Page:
JVZoo is similar to ClickBank. This solution has come a long way since I first became aware of it.

AlignPay is being developed as a Stripe alternative.

Fastspring is popular among software companies but can also be used to sell digital products.

2Checkout has been around for a really long time, which means it does almost everything and integrates with a ton of software.

Skrill is an option which supports paying by multiple means, including cards, banks, digital wallets and other alternative funding sources.

Square is a pretty direct Stripe competitor. Jack Dorsey is behind this one, for better or for worse. One thing that is interesting, though, is the openness and embrace of crypto which is somewhat promising.

You can always get your own merchant account. There are numerous merchant account providers out there… and there’s a good chance your bank provides one. Then, you can use a payment gateway like to integrate with any shopping cart you like.

Of course, there is also the option of accepting crypto payments. Things like Bitcoin are naturally censorship-resistant. I wrote a whole article on a couple of popular options for accepting crypto payments on your website.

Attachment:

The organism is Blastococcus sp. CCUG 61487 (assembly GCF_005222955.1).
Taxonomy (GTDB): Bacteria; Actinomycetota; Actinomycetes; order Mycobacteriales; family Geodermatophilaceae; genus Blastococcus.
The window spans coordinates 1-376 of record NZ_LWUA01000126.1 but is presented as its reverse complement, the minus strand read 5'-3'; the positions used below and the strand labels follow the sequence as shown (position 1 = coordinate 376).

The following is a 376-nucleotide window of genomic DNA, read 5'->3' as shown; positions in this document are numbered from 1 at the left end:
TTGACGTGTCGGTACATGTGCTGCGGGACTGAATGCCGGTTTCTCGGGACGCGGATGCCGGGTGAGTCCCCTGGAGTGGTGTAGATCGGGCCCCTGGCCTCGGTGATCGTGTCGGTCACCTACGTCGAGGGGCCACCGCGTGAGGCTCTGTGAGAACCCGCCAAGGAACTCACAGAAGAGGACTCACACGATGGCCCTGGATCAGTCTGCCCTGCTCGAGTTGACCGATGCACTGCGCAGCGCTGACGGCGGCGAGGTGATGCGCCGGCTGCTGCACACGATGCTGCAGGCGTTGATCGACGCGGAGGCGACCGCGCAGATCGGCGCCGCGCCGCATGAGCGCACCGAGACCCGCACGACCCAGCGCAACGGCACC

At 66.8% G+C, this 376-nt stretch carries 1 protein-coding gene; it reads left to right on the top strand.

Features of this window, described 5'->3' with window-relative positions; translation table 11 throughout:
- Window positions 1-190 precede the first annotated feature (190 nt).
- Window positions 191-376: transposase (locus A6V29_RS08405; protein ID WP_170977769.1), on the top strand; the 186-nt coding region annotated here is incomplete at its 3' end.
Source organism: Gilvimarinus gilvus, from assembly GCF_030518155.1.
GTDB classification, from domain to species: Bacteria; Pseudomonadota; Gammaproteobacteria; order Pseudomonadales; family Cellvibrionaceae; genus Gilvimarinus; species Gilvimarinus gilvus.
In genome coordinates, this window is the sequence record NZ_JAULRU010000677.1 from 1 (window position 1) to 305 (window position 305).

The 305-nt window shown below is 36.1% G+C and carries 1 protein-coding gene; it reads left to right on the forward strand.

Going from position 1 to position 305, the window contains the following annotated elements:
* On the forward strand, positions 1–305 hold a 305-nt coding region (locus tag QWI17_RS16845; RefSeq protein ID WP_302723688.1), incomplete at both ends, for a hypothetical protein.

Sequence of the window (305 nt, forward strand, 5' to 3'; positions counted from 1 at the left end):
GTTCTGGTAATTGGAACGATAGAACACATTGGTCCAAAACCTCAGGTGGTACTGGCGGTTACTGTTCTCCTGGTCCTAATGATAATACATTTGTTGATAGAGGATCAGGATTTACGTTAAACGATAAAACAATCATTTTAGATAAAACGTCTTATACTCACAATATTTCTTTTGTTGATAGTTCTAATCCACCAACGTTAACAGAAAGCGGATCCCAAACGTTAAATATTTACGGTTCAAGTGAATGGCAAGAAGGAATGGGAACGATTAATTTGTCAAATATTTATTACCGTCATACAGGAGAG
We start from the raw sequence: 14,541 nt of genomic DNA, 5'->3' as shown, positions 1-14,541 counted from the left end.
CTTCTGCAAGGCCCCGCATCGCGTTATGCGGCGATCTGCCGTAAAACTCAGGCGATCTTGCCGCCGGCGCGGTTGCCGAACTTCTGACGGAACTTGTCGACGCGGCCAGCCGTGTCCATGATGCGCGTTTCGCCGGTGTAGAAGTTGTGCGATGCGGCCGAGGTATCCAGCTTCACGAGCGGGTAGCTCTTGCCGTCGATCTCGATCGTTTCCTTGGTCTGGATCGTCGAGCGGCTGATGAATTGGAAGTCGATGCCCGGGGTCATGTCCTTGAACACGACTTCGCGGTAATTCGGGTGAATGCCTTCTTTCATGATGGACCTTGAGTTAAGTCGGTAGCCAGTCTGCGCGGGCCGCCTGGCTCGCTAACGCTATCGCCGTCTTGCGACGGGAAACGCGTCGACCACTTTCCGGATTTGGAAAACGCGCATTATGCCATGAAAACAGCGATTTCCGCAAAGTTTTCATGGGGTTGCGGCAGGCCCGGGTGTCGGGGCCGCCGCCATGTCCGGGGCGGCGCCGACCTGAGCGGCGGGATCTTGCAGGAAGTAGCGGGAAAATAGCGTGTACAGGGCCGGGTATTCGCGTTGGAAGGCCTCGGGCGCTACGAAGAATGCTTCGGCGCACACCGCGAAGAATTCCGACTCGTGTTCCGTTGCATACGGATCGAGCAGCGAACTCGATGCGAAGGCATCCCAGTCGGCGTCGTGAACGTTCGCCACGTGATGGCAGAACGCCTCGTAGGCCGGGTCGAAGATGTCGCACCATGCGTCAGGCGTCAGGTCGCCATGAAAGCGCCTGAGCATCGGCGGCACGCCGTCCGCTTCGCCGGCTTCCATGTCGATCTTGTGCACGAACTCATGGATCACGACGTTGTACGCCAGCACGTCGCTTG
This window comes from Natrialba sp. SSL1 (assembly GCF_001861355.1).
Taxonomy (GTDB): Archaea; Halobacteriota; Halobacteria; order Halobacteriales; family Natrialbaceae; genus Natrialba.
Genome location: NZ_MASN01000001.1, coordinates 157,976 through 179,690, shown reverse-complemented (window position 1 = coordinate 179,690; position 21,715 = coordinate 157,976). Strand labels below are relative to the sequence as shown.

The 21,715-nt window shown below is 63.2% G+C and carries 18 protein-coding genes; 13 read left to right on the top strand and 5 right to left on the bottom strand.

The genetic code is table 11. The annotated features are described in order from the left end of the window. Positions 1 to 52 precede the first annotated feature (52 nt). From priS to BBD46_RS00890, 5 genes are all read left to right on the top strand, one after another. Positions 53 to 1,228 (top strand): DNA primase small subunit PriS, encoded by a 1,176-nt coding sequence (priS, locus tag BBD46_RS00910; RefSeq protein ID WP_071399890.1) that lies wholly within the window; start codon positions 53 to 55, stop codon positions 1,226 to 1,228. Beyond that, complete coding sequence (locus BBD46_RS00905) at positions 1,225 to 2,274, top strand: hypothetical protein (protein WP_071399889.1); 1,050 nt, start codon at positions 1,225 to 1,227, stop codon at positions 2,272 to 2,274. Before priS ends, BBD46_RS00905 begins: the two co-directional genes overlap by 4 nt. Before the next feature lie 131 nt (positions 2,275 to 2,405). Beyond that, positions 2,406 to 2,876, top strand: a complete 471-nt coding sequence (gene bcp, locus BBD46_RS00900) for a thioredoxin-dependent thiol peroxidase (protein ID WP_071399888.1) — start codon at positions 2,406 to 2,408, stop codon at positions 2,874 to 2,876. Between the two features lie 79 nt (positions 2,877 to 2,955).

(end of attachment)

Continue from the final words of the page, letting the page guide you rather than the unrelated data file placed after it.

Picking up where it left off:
One thing is for sure, as the centralization of “big tech” and “big finance” are weaponized, the private market WILL devise solutions. A parallel economy is developing and it will continue to grow.

As for Paypal, one option is simply not to offer that as a payment option. Allow people to pay by credit card only and you can use any number of avenues for that, from Stripe all the way to having your own merchant account. Your customers are already used to paying by credit card and they don’t know or care what platform you are using behind the scenes to process it.

Yes, there are other options such as Google Pay, Apply Pay, WePay, etc. But, these options run through “big tech” companies and/or huge global banks and, frankly, I don’t look at that as any improvement over using something like Paypal.

As a final thought on this…

Most everybody reading this is not likely to ever have an issue with any of these companies, including Paypal. Paypal has other issues that warrant caution, but in terms of any fear of censorship, most of us are just not operating the kinds of sites that might lead to such problems. With that in mind, I think it is fair to keep in mind that you want your business to be able to collect money as seamlessly as possible for your customers.